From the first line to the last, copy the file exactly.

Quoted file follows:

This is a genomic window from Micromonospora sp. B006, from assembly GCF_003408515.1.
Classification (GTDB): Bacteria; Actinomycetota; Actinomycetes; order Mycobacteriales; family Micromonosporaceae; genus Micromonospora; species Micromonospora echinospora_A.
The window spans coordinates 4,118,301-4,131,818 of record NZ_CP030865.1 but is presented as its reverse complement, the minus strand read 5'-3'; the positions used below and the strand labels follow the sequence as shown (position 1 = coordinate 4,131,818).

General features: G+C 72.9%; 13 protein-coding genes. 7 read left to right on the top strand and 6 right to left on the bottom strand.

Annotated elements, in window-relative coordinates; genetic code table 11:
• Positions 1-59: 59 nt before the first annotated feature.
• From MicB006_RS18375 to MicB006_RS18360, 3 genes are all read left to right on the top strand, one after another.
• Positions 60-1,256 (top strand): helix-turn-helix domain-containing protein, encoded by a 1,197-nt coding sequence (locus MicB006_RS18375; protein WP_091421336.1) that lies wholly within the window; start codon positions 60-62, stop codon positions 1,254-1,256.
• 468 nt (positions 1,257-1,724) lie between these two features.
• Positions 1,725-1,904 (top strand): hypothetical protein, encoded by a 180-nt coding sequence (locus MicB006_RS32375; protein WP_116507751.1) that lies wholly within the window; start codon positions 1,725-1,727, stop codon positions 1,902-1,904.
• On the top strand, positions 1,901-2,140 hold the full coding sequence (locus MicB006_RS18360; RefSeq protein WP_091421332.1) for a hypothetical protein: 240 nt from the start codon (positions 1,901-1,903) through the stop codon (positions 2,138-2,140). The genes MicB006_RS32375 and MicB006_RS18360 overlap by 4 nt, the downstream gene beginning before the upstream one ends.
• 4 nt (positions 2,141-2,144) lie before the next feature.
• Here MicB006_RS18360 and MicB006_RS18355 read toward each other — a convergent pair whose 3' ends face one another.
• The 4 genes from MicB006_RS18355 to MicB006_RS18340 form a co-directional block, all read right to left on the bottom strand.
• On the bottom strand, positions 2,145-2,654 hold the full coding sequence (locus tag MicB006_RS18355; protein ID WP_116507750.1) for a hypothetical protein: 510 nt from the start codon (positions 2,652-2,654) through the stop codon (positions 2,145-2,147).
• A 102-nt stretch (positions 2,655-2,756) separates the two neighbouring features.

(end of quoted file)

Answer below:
This is a genomic window from Micromonospora sp. B006, from assembly GCF_003408515.1.
Classification (GTDB): Bacteria; Actinomycetota; Actinomycetes; order Mycobacteriales; family Micromonosporaceae; genus Micromonospora; species Micromonospora echinospora_A.
The window spans coordinates 4,118,301-4,131,818 of record NZ_CP030865.1 but is presented as its reverse complement, the minus strand read 5'-3'; the positions used below and the strand labels follow the sequence as shown (position 1 = coordinate 4,131,818).

General features: G+C 72.9%; 13 protein-coding genes. 7 read left to right on the top strand and 6 right to left on the bottom strand.

Annotated elements, in window-relative coordinates; genetic code table 11:
• Positions 1-59: 59 nt before the first annotated feature.
• From MicB006_RS18375 to MicB006_RS18360, 3 genes are all read left to right on the top strand, one after another.
• Positions 60-1,256 (top strand): helix-turn-helix domain-containing protein, encoded by a 1,197-nt coding sequence (locus MicB006_RS18375; protein WP_091421336.1) that lies wholly within the window; start codon positions 60-62, stop codon positions 1,254-1,256.
• 468 nt (positions 1,257-1,724) lie between these two features.
• Positions 1,725-1,904 (top strand): hypothetical protein, encoded by a 180-nt coding sequence (locus MicB006_RS32375; protein WP_116507751.1) that lies wholly within the window; start codon positions 1,725-1,727, stop codon positions 1,902-1,904.
• On the top strand, positions 1,901-2,140 hold the full coding sequence (locus MicB006_RS18360; RefSeq protein WP_091421332.1) for a hypothetical protein: 240 nt from the start codon (positions 1,901-1,903) through the stop codon (positions 2,138-2,140). The genes MicB006_RS32375 and MicB006_RS18360 overlap by 4 nt, the downstream gene beginning before the upstream one ends.
• 4 nt (positions 2,141-2,144) lie before the next feature.
• Here MicB006_RS18360 and MicB006_RS18355 read toward each other — a convergent pair whose 3' ends face one another.
• The 4 genes from MicB006_RS18355 to MicB006_RS18340 form a co-directional block, all read right to left on the bottom strand.
• On the bottom strand, positions 2,145-2,654 hold the full coding sequence (locus tag MicB006_RS18355; protein ID WP_116507750.1) for a hypothetical protein: 510 nt from the start codon (positions 2,652-2,654) through the stop codon (positions 2,145-2,147).
• A 102-nt stretch (positions 2,655-2,756) separates the two neighbouring features.